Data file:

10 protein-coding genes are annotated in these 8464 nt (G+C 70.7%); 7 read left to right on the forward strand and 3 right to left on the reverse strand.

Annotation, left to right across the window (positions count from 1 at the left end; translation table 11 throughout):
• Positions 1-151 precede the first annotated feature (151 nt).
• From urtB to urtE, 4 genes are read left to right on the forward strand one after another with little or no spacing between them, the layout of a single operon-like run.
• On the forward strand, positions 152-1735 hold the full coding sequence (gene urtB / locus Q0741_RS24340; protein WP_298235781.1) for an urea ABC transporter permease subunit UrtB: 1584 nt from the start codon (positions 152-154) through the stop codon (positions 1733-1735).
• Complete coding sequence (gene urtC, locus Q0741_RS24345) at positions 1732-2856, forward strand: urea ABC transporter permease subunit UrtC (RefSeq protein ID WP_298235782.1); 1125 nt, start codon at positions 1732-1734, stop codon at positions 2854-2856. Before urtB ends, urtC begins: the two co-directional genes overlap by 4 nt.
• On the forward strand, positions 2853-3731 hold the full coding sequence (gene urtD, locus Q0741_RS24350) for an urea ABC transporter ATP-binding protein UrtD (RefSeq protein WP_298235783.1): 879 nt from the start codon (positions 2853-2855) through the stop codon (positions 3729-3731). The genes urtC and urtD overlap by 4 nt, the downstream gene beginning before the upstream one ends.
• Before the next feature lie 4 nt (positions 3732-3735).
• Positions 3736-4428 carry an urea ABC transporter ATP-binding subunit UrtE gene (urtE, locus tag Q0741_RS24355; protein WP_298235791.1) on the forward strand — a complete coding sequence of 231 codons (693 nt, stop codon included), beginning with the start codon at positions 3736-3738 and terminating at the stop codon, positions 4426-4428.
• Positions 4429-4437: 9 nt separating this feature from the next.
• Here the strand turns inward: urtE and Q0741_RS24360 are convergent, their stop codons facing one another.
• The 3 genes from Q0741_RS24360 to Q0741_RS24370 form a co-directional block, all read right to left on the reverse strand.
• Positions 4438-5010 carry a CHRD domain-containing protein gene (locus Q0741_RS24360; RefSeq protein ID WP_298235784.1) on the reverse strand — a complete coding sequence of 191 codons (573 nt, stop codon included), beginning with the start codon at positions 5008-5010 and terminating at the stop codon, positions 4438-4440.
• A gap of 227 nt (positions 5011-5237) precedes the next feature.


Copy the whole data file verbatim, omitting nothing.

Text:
10 protein-coding genes are annotated in these 8464 nt (G+C 70.7%); 7 read left to right on the forward strand and 3 right to left on the reverse strand.

Annotation, left to right across the window (positions count from 1 at the left end; translation table 11 throughout):
• Positions 1-151 precede the first annotated feature (151 nt).
• From urtB to urtE, 4 genes are read left to right on the forward strand one after another with little or no spacing between them, the layout of a single operon-like run.
• On the forward strand, positions 152-1735 hold the full coding sequence (gene urtB / locus Q0741_RS24340; protein WP_298235781.1) for an urea ABC transporter permease subunit UrtB: 1584 nt from the start codon (positions 152-154) through the stop codon (positions 1733-1735).
• Complete coding sequence (gene urtC, locus Q0741_RS24345) at positions 1732-2856, forward strand: urea ABC transporter permease subunit UrtC (RefSeq protein ID WP_298235782.1); 1125 nt, start codon at positions 1732-1734, stop codon at positions 2854-2856. Before urtB ends, urtC begins: the two co-directional genes overlap by 4 nt.
• On the forward strand, positions 2853-3731 hold the full coding sequence (gene urtD, locus Q0741_RS24350) for an urea ABC transporter ATP-binding protein UrtD (RefSeq protein WP_298235783.1): 879 nt from the start codon (positions 2853-2855) through the stop codon (positions 3729-3731). The genes urtC and urtD overlap by 4 nt, the downstream gene beginning before the upstream one ends.
• Before the next feature lie 4 nt (positions 3732-3735).
• Positions 3736-4428 carry an urea ABC transporter ATP-binding subunit UrtE gene (urtE, locus tag Q0741_RS24355; protein WP_298235791.1) on the forward strand — a complete coding sequence of 231 codons (693 nt, stop codon included), beginning with the start codon at positions 3736-3738 and terminating at the stop codon, positions 4426-4428.
• Positions 4429-4437: 9 nt separating this feature from the next.
• Here the strand turns inward: urtE and Q0741_RS24360 are convergent, their stop codons facing one another.
• The 3 genes from Q0741_RS24360 to Q0741_RS24370 form a co-directional block, all read right to left on the reverse strand.
• Positions 4438-5010 carry a CHRD domain-containing protein gene (locus Q0741_RS24360; RefSeq protein ID WP_298235784.1) on the reverse strand — a complete coding sequence of 191 codons (573 nt, stop codon included), beginning with the start codon at positions 5008-5010 and terminating at the stop codon, positions 4438-4440.
• A gap of 227 nt (positions 5011-5237) precedes the next feature.